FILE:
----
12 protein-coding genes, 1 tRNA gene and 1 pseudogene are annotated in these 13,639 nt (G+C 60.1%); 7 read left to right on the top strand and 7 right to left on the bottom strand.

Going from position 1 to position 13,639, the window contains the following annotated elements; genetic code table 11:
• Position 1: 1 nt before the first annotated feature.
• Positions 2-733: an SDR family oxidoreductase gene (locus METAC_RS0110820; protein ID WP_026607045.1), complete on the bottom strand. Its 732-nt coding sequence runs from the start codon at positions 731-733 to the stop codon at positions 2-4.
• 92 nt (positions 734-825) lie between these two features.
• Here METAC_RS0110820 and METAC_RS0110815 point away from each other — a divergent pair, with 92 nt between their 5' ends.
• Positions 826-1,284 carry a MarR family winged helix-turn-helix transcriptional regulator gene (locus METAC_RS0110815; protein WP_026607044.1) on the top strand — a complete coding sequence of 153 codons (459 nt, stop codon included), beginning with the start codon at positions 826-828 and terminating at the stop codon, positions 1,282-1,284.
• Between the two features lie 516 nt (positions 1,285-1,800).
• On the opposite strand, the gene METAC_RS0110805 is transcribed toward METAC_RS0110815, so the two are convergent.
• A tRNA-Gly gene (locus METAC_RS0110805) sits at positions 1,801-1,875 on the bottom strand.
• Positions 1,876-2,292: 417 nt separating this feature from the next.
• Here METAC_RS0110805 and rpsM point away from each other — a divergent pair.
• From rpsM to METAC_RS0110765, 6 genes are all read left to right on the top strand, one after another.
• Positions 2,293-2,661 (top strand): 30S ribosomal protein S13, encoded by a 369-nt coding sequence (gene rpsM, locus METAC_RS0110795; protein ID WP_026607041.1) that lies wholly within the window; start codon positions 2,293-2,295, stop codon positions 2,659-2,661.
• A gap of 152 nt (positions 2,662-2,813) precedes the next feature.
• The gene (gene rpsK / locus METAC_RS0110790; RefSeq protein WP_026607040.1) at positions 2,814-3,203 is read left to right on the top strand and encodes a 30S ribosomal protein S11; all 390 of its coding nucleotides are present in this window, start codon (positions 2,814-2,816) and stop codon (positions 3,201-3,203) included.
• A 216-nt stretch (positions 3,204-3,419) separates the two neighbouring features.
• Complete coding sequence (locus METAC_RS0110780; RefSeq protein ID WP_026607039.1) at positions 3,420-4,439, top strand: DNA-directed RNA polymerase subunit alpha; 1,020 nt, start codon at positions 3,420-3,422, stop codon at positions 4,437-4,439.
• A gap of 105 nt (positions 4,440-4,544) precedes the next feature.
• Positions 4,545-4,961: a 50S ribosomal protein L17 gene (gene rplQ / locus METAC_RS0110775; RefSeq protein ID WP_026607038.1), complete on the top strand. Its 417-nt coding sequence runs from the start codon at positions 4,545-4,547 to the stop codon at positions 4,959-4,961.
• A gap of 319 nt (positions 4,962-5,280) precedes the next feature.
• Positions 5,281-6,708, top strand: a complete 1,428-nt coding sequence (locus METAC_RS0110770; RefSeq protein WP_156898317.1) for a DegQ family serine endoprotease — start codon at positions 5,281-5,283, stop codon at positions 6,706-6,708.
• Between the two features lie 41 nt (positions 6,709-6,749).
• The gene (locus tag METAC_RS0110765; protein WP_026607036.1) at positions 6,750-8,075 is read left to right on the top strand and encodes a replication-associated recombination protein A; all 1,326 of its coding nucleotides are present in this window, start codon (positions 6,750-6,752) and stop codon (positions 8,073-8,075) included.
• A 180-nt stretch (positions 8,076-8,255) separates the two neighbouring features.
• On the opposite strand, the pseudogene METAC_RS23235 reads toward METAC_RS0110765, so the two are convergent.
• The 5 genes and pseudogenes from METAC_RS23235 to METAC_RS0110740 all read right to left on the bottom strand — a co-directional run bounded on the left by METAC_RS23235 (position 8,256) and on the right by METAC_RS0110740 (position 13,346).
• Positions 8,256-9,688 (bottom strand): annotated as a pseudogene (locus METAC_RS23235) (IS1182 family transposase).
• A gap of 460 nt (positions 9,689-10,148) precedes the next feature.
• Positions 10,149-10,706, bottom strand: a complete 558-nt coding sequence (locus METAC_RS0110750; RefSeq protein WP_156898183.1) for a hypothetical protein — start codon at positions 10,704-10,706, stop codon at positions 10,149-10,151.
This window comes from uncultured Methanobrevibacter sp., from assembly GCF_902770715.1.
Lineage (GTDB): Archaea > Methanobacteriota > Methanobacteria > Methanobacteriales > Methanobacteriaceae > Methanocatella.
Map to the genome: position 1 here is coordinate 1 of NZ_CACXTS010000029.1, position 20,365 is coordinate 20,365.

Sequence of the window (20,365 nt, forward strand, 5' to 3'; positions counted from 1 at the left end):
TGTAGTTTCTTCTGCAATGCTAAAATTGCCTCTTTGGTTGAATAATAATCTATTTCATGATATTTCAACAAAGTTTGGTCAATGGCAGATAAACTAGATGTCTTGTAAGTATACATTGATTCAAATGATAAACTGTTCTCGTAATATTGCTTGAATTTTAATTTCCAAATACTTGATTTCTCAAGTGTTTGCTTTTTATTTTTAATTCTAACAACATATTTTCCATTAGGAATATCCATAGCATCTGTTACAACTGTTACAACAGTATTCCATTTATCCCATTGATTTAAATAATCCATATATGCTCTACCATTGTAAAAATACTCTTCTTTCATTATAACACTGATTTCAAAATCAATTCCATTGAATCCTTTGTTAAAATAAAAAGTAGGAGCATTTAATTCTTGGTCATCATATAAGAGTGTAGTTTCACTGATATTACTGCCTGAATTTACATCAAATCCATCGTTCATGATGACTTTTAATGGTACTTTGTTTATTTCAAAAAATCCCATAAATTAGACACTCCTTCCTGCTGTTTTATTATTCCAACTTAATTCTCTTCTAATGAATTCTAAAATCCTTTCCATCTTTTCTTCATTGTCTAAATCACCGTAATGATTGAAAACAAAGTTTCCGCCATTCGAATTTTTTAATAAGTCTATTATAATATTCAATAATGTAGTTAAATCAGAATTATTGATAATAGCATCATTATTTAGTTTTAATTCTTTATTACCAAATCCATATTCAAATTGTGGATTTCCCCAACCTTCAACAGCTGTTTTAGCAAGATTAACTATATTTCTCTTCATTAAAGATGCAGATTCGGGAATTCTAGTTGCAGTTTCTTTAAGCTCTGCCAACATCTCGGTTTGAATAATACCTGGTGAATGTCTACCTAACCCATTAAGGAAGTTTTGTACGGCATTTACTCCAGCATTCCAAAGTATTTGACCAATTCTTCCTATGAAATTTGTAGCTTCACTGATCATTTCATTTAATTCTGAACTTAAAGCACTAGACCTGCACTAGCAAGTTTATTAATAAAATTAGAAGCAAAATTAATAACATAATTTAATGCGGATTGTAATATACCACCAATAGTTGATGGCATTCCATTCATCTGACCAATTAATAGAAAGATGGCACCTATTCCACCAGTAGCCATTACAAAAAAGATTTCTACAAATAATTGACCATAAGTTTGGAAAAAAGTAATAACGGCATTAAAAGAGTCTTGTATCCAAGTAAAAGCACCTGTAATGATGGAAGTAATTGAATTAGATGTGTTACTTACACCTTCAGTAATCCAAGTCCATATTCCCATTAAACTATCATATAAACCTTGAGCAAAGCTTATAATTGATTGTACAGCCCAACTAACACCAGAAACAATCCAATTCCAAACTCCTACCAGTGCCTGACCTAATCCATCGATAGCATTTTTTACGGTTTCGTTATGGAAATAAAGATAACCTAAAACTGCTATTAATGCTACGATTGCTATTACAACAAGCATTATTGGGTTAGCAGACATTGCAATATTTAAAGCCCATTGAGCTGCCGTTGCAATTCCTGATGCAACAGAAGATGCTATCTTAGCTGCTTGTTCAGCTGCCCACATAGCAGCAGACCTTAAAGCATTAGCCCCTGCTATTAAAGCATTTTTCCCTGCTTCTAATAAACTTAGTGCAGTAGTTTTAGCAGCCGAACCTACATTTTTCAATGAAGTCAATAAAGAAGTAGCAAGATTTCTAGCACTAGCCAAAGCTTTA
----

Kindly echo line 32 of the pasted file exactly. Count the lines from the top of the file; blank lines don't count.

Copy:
Lineage (GTDB): Archaea > Methanobacteriota > Methanobacteria > Methanobacteriales > Methanobacteriaceae > Methanocatella.